HR 21, a proposed constitutional amendment to create Milton County out of North Fulton, passed out of the House State Planning and Community Development Committee last week. I am concerned about this proposal in its present form for three reasons.

    First, HR 21 is likely to lead to higher taxes and for those of us living in Buckhead. A carved out Milton County north of Atlanta will leave us behind with the same county political leaders in charge who have created this governmental quagmire through their bloated fiscal policies and blind opposition to needed reforms. In short, Buckhead should not be stuck with the bill in this dispute.

    Second, HR 21 strips away from Buckhead and the rest of Atlanta and South Fulton County the important constitutional right to vote on this issue. Under Article IX, Section I, Paragraph II of Georgia’s existing constitution, if a county wants to divide, everyone in the county gets to vote on the division. HR 21 will remove that right by only permitting those in North Fulton to vote on dividing our county and creating Milton County. This is unacceptable.

    Third, HR 21 is probably unattainable and provides a distraction from more realistic solutions to reform our county government. For HR 21 to pass, it will take a two thirds majority in the General Assembly, 120 votes in the House and 38 votes in the Senate. Its proponents are working diligently at the present time but do not have anywhere near the necessary votes in either chamber.

    Moreover, by focusing on this long shot dream, the proponents are alienating citizens in the rest of the county who are equally fed up with how the Fulton County government is operating and allowing the forces of the status quo to ignore calls for reform.

    Make no mistake, these reactionary forces against reform are entrenched and formidable. Five years ago, a Blue Ribbon Commission in Fulton County suggested sweeping reforms in our county government. Those suggestions went ignored. Three years ago a bi partisan House-Senate Study Committee on Fulton County once again recommended a wide range of reforms. The Fulton County Commission condemned the recommendations, aggressively lobbied against them, and killed them. Therefore, only from a united effort by reformers throughout the county can we successfully change things in Fulton….. “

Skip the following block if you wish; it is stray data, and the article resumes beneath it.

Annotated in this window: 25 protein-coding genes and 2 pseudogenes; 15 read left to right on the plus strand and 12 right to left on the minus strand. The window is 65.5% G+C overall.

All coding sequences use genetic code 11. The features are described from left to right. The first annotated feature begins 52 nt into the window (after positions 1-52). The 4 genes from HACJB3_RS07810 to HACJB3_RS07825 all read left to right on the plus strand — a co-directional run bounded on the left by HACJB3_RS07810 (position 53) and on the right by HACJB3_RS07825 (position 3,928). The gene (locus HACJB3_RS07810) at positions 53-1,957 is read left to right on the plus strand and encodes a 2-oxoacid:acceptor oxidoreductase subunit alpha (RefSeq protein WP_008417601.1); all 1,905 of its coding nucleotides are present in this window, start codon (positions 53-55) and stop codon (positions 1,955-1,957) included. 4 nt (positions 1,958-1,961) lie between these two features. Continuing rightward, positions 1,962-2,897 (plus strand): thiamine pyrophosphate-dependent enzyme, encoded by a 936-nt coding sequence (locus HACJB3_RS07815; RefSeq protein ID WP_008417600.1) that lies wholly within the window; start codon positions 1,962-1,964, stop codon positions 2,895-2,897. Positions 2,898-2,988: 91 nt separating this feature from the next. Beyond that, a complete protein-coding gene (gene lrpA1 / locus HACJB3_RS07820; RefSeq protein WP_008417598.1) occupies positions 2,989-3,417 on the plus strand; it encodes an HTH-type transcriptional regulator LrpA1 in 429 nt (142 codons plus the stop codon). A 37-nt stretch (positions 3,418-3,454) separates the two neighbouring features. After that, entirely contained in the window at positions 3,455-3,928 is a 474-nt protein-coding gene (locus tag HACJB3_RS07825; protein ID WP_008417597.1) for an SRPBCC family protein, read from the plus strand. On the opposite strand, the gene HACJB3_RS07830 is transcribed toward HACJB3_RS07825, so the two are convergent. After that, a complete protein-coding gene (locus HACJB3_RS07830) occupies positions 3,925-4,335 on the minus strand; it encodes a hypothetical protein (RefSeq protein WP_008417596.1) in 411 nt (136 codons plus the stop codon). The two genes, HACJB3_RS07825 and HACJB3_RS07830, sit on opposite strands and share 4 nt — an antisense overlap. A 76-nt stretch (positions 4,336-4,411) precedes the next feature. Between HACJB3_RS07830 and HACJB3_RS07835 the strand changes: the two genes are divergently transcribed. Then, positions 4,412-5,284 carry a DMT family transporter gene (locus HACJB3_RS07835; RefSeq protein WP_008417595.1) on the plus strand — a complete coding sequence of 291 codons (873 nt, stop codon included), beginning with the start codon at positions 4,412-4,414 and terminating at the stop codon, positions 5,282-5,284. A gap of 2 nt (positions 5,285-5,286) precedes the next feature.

4. Magaroni says:

    I don’t know y’all … they might have a chance
    1) debate Friday is limited to 1hr per bill. This weakens the opponents b/c they had planned to all line up and use their 20 mins each to talk it into the ground.
    2) Jones and Ralston both are hammering for it. Worthwhile to work with them if you’re from out in the country & don’t care about Milton.
    3) The Miltonites do not care what Sam Massell thinks
    4) The Miltonites do not care that it is hard enough to make regional decisions without having another county

    Yet …
    There’s more GOP than you’ve named who aren’t voting for it … on, of all things, principle!!

    • Magaroni says:

      And, any Dem who crosses the aisle on this won’t have any more friends in the Fulton (D) camp.

  5. Dickson says:

    I live in what would be said county — and have lived all my life in GA — GA does not need 160 freakin’ counties — granted, the arrogance of Fulton County leadership has inspired this movement, e.g., among many items, the ugly election commercial (in the recent cycle that that brought in the current chairman) by Shirley, John Lewis and others to frighten voters by suggesting going back to fire hoses was outrageous and criminal; the issues of withholding funds to N. Fulton needs such as roads, etc. and the recent revelation of outrageous irresponsible County spending. I do not want to live in Milton County — I do not want to cut off the proverbial nose from the face. Jan Jones has built her career on this issue. As much as it would feel good to many, we shouldn’t do it. Clearly in the long run it would cost too much.

    • macho says:

      No question that John Eaves, Shirley, Young, and Lewis are responsible for inciting the Milton anger because of that despicable commercial they cut. Seems as whenever they get up against the wall, John Lewis gets carted out to scream racism. A little like whats going on during the current Obamacare debate.